• David

        August 5, 2014 at 5:08 pm

        Yeah, in fact, the other thing is that they were purchased separately. The one flowered was already showing a bit of a bud when I got it from local nursery, and soon as it got to my windowsill it just keep spitting out the flower bud and flowered 2 weeks after. I know the challenges and risks of having many different ones in one pot, but I simply don’t have enough space to grow them separately… I will do as you said, only water them when the other ones look sad, soft and wrinkly, and see how that goes.!
        How do I know if they’re dormant? Right now it definitely seems like they’re not doing much, especially my bella and the aucampiae.

      • David

        August 5, 2014 at 5:09 pm

        By the way, where do you grow your Lithops? Do you have them outdoor?

  5. bonseyes

    August 6, 2014 at 3:00 am

    I consider them dormant when they aren’t flowering or renewing leaves or actively growing. In my mind, this is the period after the old leaves have been fully absorbed and the new plant bodies are nice and fat and round. I don’t follow a set watering schedule, I watch for the plants to get a little wrinkly before I water. When they are dormant, they don’t ask for a lot of water so watching for the wrinkles is the best way, in my opinion, to determine the best time to water. I’ve read conflicting stories on how to water during the summer, but the best advice, I think, is to never water a turgid Lithops. Aside from that, I’m still in the trial and error period. Some people say to water lightly until late August when you can give a good soaking to help induce flowering and others say to water deeply every time they ask for a drink. I’m leaning towards watering lightly, until late summer, but I really only have four pots of adults so it’s hard to gauge. Most of my plants are yearlings and they are a whole other problem as they don’t seem to follow any rules!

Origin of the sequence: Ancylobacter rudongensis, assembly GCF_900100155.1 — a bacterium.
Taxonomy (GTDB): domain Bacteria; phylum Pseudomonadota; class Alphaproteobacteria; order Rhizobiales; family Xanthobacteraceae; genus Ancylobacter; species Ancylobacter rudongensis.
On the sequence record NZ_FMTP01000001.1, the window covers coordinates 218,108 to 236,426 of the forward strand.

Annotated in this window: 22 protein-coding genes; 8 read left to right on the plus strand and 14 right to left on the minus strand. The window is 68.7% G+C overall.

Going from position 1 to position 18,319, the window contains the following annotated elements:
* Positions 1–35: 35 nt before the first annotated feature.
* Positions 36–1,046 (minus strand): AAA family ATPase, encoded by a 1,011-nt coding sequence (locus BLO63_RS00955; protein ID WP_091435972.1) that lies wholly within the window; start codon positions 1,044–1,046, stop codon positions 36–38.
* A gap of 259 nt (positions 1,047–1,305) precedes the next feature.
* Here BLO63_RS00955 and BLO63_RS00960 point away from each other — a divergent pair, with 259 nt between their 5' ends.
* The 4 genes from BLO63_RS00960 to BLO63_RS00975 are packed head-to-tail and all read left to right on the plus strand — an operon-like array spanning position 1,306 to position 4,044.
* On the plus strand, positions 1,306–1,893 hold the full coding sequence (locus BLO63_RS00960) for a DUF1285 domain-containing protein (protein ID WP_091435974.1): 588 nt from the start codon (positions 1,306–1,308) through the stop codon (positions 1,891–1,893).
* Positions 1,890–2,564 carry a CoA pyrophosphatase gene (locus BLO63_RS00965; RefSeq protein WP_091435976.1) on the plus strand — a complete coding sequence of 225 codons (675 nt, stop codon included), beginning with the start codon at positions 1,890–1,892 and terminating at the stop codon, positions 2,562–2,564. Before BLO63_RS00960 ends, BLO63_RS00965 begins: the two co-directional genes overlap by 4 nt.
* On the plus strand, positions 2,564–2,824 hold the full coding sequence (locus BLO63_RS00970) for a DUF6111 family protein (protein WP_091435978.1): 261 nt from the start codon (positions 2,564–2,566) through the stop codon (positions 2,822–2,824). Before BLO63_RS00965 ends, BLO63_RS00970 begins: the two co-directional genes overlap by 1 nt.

I grow my Lithops in a south facing window. I did have them outside this summer but I found the high humidity here in Ottawa to be problematic for them. I also lost three of my biggest Lesliei plants to the squirrels so the decision was quickly made to move them back inside :/ My seedlings are grown under lights but I move them to the natural sunlight once they reach a year of age.

    • David

      August 8, 2014 at 9:44 pm

      I see, thanks! It definitely seems like a few of them are dormant at the moment, then. (The bella and aucompiae) But they do look kind of wrinkly at the sides, not the window. I think for now I’ll follow my 10-14 days light watering schedule for these guys and see how they do.
      South facing window would be nice, the windows in my apartment are unfortunately all north-west facing, so definitely not enough strong direct light for them, but so far they seem to be okay with good indirect light throughout the day + the help of growing lights.
      Thanks again for the help!

  6. David

    September 1, 2014 at 3:27 am

    Hey there! How’s your yearlings from Germany doing? Unfortunately I think I had lost one of them… and it happens to be my favourite one julii fullergreen :((

    • bonseyes

      September 1, 2014 at 12:51 pm

      Oh, I’m sorry David. That was a really nice plant. I’d recommend buying the three year old plants from that site. I’m having a bit of trouble with my German yearlings too, but so far, touch wood, have not lost any. Maybe the trip is too hard on them when they are so small?

      • David

        September 3, 2014 at 4:33 am

        I see, yea the other 4 are liking their new home and even after one watering they’re still looking very healthy, but the fullergreen is officially gone, it started to lose its colour around the 3rd day and then just slowly shriveled and dried up, not sure what could’ve been the problem :(.

        I might try a few yearlings again, since I already have a pot of adult Lithops, and also I noticed that my pot could hold a few more tiny Lithops, otherwise right now they’re kind of too swamped in a 4″ pot.